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Last month I wrote a bit about how rewarding keeping reptiles can be for owners who are prepared to meet their care needs. Although I've kept quite a few species of reptiles in the past, in this post I'm going to focus on the species I'm currently keeping - Leopard geckos. Bringing a reptile home for the first time can be a harrowing experience. Most people would have at least a general idea of what they'd need when bringing home a new puppy or kitten, but what do you need to ensure your scaly new friend will live a happy, healthy life with you?
You will need to provide your leopard gecko with a place to live. The following list is of basic setup requirements, but feel free to get creative! I love spending time thinking of, and implementing, new cage layouts for my gecko girls.
- Housing: The minimum recommended tank size for a single leopard gecko is a 20 gallon long. If you can, a 30 or 40 gallon will give your new pet more room to explore.
- Sub-straight: When I first started keeping leos all the research I did said to keep them on flooring that can't be ingested, and is easy to clean. Paper towels, reptile carpet, and tiles are common. However, lately I've been doing more research into bio-active set ups, which call for sub-straight that more closely mimics gecko's natural habitat.
- Hides: Your leo will need at least 3 hides. A hide can be a fancy cave that you buy at the pet store, or something that you make yourself. At bare minimum, you will need one hide for the hot side of your tank, one for the cool side, and a moist hide. I like to provide my geckos with more hides, depending on their size and how many will fit in their tanks, just to give them lots of options on where they want to hang out.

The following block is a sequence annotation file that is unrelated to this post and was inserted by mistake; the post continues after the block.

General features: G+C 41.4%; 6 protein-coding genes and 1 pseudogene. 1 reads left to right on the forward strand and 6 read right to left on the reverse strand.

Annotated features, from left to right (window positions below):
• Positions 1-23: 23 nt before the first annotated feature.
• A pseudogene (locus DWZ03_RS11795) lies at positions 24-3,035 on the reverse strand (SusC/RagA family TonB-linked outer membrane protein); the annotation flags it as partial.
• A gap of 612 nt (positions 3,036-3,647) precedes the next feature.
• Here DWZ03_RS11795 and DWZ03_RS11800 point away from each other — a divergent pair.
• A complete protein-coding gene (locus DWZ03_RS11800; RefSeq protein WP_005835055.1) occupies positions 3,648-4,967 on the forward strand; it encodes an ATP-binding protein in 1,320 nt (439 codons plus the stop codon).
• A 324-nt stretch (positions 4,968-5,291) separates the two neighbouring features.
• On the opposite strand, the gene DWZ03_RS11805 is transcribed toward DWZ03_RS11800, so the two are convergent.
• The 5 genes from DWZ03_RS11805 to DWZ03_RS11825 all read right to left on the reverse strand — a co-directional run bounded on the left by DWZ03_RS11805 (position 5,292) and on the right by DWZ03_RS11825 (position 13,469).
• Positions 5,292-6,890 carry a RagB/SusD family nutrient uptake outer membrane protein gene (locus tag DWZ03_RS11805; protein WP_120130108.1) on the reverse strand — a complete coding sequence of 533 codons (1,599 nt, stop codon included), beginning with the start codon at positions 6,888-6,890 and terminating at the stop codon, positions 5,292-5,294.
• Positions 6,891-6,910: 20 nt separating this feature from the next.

- Heating: Leopard geckos don't require special lighting, however you will need to ensure that their tanks stay warm enough for them. The temperature range on the warm side of the cage should be 85*F to 90*F. This can be achieved by placing a heat mat on one side of the tank, or a heat light if you prefer. I use thermostats with my heating elements to make sure the proper temperatures are maintained.
- Bowls: You will need to get something to use as a water bowl, and a food bowl as well (depending on how you decided to feed).
- Food: Leopard geckos eat live insects. Super worms, meal worms, roaches, and crickets are common staples. Some types of insects, such as meal worms, can be kept in an escape proof dish in your leo's tank. Alternatively, you can teach your leopard gecko to eat from feeding tongs. Insects should be gut loaded prior to being offered to your gecko. You can purchase commercial gut load, or make your own.
- Supplements: Many keepers provide their geckos with a small dish of calcium powder that their geckos can lick up as needed. I also occasionally dust feeder insects with a reptile multivitamin.
Those are the basics, but don't be afraid to get creative. I have a lot of fun designing how I want my gecko tanks to look, creating my own custom hides and backgrounds. If your new to keeping geckos, or are just starting the research stage, take a look at the leopard gecko care sheet I wrote. Another amazing resource for new and experienced reptile keepers alike is petMD's Reptile Care Center! You might also want to check out PetSmart's retpile supply section, it's a great place to purchase the supplies you need to keep your scaly friend happy and healthy!